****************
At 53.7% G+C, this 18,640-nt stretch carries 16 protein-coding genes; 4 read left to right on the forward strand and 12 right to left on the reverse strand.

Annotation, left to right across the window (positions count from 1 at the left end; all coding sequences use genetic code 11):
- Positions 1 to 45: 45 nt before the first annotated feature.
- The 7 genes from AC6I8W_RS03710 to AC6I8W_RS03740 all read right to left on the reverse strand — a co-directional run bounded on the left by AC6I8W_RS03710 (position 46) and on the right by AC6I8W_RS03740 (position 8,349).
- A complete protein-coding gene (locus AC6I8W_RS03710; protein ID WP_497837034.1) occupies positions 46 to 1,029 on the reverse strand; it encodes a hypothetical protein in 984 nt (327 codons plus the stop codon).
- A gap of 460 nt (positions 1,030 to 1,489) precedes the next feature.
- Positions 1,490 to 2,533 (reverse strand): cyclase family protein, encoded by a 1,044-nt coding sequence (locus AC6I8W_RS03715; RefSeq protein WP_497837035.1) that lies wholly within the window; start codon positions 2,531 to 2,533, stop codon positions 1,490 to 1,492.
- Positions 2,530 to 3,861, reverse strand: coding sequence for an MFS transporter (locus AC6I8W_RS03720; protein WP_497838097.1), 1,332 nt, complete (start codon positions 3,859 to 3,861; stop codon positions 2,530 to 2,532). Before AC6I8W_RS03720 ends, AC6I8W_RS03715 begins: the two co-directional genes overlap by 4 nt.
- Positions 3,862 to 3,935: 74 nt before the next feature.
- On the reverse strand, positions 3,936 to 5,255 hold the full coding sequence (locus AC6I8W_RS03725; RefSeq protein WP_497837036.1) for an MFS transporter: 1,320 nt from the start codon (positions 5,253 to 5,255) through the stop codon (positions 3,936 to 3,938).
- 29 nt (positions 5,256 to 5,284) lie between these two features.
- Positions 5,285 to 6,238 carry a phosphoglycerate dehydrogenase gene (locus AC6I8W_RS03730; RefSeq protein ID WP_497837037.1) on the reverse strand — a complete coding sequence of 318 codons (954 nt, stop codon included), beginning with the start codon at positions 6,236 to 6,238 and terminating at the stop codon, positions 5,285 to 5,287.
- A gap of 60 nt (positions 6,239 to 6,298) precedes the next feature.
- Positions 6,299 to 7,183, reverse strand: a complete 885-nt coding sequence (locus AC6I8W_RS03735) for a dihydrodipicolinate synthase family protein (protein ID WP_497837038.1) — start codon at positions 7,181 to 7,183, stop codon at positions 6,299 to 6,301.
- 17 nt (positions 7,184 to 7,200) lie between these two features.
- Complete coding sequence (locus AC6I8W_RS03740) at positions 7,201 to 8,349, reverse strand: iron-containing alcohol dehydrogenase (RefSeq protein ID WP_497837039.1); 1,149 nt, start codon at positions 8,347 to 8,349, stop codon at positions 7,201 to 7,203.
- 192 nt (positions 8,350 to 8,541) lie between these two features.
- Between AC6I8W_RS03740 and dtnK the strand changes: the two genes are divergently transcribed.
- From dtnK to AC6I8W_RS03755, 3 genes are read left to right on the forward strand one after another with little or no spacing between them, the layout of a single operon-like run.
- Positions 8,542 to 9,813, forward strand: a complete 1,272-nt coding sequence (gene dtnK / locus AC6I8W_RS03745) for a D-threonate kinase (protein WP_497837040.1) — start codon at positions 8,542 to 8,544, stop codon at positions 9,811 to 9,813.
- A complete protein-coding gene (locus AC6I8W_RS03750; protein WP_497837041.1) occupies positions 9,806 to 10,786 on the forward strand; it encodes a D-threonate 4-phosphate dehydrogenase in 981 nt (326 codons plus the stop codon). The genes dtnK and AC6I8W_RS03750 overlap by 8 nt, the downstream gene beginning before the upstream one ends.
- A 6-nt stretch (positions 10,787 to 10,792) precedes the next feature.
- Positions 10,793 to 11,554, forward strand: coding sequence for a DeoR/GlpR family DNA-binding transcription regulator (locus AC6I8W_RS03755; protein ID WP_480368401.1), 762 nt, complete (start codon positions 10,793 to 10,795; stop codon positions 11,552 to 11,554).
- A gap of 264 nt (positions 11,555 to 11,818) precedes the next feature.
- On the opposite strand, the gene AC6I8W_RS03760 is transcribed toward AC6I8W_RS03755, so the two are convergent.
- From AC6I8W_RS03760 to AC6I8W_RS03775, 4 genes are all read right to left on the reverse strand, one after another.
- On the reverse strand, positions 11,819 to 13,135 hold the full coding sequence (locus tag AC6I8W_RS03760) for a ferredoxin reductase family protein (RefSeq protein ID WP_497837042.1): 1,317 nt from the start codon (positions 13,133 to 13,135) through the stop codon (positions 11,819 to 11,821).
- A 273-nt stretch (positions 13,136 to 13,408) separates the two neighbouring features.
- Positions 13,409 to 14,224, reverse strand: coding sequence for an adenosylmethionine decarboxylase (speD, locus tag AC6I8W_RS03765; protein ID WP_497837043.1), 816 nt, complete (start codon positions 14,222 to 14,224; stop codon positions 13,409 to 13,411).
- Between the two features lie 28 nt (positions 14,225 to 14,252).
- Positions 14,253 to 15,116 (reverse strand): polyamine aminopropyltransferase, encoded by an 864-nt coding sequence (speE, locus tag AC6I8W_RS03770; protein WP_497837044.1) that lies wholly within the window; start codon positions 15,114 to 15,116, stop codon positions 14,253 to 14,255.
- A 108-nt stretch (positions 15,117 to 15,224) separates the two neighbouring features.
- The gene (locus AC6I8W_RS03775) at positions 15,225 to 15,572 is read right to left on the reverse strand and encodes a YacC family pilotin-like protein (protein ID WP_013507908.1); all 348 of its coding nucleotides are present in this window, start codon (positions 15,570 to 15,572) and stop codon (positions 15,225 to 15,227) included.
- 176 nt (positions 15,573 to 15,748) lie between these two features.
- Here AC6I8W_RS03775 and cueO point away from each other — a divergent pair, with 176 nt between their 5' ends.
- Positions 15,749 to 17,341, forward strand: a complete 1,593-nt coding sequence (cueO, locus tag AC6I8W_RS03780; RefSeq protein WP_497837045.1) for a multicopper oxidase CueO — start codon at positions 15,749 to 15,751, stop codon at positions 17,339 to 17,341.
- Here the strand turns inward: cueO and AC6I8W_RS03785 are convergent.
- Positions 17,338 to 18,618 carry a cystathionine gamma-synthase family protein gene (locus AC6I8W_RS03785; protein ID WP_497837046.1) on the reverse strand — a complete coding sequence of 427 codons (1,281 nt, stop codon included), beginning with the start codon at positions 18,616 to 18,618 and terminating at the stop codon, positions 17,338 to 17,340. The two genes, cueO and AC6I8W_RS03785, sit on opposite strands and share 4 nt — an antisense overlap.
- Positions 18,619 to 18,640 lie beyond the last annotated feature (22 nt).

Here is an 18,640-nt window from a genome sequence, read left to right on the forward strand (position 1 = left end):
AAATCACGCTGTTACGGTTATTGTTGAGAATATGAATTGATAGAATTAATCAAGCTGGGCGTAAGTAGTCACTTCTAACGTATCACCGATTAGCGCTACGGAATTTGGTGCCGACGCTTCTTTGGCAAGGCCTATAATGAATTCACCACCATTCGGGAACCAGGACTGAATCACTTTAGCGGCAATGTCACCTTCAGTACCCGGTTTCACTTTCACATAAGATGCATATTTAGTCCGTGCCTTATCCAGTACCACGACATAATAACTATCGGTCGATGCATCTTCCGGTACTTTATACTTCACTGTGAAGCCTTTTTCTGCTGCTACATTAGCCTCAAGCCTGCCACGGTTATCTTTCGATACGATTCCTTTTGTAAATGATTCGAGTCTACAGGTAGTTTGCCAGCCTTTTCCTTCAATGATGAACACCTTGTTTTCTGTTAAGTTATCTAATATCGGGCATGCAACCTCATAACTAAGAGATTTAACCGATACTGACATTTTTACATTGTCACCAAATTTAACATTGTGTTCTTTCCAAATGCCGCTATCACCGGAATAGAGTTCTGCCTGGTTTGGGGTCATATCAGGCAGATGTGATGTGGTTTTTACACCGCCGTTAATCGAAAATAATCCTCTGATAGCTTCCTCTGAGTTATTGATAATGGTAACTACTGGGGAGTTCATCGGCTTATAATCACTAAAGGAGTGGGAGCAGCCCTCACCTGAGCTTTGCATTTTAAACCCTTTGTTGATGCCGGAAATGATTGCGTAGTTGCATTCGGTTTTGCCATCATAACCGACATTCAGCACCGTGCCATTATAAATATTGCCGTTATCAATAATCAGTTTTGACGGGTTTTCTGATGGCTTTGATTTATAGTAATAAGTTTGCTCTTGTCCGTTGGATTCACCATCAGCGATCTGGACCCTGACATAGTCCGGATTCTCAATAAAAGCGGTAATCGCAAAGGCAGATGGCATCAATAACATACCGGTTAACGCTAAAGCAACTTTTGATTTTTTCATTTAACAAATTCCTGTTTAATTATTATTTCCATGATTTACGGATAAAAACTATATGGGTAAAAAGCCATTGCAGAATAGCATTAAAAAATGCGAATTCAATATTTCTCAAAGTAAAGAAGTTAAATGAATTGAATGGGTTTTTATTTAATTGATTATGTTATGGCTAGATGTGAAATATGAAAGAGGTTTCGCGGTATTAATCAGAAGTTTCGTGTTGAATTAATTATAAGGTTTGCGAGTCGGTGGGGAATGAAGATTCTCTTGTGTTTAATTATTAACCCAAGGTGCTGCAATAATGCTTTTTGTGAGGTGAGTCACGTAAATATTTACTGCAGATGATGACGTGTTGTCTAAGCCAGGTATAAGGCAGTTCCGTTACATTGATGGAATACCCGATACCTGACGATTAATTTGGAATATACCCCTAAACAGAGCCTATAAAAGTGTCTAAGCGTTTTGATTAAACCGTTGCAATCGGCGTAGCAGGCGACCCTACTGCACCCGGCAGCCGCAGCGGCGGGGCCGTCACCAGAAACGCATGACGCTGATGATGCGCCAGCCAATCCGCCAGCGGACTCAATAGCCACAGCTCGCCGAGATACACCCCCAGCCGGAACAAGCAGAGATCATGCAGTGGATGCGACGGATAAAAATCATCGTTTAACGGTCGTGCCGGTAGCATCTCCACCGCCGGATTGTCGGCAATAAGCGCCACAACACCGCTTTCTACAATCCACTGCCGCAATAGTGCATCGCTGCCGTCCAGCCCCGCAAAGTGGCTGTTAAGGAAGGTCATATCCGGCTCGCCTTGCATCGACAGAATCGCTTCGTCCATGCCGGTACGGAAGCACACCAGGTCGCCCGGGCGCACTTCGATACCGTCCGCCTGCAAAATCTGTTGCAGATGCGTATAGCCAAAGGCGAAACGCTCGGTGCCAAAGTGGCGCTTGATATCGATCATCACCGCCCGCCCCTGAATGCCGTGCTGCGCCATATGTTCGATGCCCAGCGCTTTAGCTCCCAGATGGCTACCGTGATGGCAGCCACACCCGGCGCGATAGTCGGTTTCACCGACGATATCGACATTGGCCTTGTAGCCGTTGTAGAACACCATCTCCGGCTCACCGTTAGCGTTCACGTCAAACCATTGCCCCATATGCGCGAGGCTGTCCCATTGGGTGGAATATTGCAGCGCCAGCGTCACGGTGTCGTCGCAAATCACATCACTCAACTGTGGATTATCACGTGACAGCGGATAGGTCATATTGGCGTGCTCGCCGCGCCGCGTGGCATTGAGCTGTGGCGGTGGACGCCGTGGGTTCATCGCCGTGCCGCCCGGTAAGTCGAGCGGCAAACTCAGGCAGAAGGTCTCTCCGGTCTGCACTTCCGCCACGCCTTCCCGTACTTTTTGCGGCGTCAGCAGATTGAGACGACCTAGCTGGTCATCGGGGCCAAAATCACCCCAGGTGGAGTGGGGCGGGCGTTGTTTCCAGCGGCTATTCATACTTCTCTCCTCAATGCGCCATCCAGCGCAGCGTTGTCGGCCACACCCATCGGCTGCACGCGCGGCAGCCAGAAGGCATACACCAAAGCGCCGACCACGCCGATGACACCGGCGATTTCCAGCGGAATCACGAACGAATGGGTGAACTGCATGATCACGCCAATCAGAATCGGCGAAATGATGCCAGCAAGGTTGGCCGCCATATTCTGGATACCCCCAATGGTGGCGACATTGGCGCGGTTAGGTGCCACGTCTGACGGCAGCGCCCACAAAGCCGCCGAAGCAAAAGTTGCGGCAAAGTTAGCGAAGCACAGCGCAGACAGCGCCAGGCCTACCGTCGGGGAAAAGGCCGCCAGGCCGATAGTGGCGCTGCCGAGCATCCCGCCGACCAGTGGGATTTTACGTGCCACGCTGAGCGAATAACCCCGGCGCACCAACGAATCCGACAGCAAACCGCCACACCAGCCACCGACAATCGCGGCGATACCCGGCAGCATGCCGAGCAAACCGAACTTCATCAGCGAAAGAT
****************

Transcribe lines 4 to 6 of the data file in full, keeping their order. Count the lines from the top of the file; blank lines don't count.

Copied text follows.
- The 7 genes from AC6I8W_RS03710 to AC6I8W_RS03740 all read right to left on the reverse strand — a co-directional run bounded on the left by AC6I8W_RS03710 (position 46) and on the right by AC6I8W_RS03740 (position 8,349).
- A complete protein-coding gene (locus AC6I8W_RS03710; protein ID WP_497837034.1) occupies positions 46 to 1,029 on the reverse strand; it encodes a hypothetical protein in 984 nt (327 codons plus the stop codon).
- A gap of 460 nt (positions 1,030 to 1,489) precedes the next feature.